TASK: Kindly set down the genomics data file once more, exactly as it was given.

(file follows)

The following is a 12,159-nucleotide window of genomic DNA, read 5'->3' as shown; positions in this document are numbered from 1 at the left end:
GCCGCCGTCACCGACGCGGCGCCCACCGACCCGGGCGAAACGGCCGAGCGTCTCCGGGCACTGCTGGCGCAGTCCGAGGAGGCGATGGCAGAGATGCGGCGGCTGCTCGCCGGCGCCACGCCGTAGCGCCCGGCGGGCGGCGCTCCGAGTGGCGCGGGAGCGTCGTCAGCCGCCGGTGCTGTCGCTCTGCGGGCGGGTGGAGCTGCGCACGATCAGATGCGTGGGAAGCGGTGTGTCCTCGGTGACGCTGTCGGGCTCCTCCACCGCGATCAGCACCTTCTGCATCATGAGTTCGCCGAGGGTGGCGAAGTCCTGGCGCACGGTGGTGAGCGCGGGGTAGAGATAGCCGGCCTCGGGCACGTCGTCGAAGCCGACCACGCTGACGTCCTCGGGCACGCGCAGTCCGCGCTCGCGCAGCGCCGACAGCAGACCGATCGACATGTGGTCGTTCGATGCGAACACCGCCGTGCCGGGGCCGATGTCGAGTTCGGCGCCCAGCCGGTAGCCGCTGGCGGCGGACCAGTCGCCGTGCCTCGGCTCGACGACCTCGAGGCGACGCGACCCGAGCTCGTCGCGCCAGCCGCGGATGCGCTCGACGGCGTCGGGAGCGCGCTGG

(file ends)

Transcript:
The following is a 12,159-nucleotide window of genomic DNA, read 5'->3' as shown; positions in this document are numbered from 1 at the left end:
GCCGCCGTCACCGACGCGGCGCCCACCGACCCGGGCGAAACGGCCGAGCGTCTCCGGGCACTGCTGGCGCAGTCCGAGGAGGCGATGGCAGAGATGCGGCGGCTGCTCGCCGGCGCCACGCCGTAGCGCCCGGCGGGCGGCGCTCCGAGTGGCGCGGGAGCGTCGTCAGCCGCCGGTGCTGTCGCTCTGCGGGCGGGTGGAGCTGCGCACGATCAGATGCGTGGGAAGCGGTGTGTCCTCGGTGACGCTGTCGGGCTCCTCCACCGCGATCAGCACCTTCTGCATCATGAGTTCGCCGAGGGTGGCGAAGTCCTGGCGCACGGTGGTGAGCGCGGGGTAGAGATAGCCGGCCTCGGGCACGTCGTCGAAGCCGACCACGCTGACGTCCTCGGGCACGCGCAGTCCGCGCTCGCGCAGCGCCGACAGCAGACCGATCGACATGTGGTCGTTCGATGCGAACACCGCCGTGCCGGGGCCGATGTCGAGTTCGGCGCCCAGCCGGTAGCCGCTGGCGGCGGACCAGTCGCCGTGCCTCGGCTCGACGACCTCGAGGCGACGCGACCCGAGCTCGTCGCGCCAGCCGCGGATGCGCTCGACGGCGTCGGGAGCGCGCTGG